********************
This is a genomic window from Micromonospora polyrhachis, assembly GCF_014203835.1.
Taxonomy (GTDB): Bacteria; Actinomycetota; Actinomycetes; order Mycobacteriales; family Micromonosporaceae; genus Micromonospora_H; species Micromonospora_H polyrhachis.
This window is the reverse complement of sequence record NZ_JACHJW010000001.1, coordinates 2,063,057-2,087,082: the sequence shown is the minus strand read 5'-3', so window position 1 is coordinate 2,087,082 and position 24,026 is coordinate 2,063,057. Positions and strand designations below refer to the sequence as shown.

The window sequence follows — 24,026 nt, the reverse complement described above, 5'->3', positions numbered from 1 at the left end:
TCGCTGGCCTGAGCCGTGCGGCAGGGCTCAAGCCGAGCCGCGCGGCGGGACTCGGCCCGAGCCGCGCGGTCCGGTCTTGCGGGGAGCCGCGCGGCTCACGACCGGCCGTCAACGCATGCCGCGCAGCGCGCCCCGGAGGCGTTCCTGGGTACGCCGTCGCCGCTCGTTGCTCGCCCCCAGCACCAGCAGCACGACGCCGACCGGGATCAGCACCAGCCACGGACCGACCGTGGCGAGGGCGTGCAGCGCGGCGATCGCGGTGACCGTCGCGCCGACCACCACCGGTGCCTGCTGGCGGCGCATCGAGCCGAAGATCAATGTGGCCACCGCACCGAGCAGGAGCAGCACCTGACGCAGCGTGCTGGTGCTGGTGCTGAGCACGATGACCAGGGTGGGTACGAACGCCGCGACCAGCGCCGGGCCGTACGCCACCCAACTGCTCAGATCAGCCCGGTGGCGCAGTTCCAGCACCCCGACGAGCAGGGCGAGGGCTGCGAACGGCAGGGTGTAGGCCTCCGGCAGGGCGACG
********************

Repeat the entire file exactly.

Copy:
This is a genomic window from Micromonospora polyrhachis, assembly GCF_014203835.1.
Taxonomy (GTDB): Bacteria; Actinomycetota; Actinomycetes; order Mycobacteriales; family Micromonosporaceae; genus Micromonospora_H; species Micromonospora_H polyrhachis.
This window is the reverse complement of sequence record NZ_JACHJW010000001.1, coordinates 2,063,057-2,087,082: the sequence shown is the minus strand read 5'-3', so window position 1 is coordinate 2,087,082 and position 24,026 is coordinate 2,063,057. Positions and strand designations below refer to the sequence as shown.

The window sequence follows — 24,026 nt, the reverse complement described above, 5'->3', positions numbered from 1 at the left end:
TCGCTGGCCTGAGCCGTGCGGCAGGGCTCAAGCCGAGCCGCGCGGCGGGACTCGGCCCGAGCCGCGCGGTCCGGTCTTGCGGGGAGCCGCGCGGCTCACGACCGGCCGTCAACGCATGCCGCGCAGCGCGCCCCGGAGGCGTTCCTGGGTACGCCGTCGCCGCTCGTTGCTCGCCCCCAGCACCAGCAGCACGACGCCGACCGGGATCAGCACCAGCCACGGACCGACCGTGGCGAGGGCGTGCAGCGCGGCGATCGCGGTGACCGTCGCGCCGACCACCACCGGTGCCTGCTGGCGGCGCATCGAGCCGAAGATCAATGTGGCCACCGCACCGAGCAGGAGCAGCACCTGACGCAGCGTGCTGGTGCTGGTGCTGAGCACGATGACCAGGGTGGGTACGAACGCCGCGACCAGCGCCGGGCCGTACGCCACCCAACTGCTCAGATCAGCCCGGTGGCGCAGTTCCAGCACCCCGACGAGCAGGGCGAGGGCTGCGAACGGCAGGGTGTAGGCCTCCGGCAGGGCGACG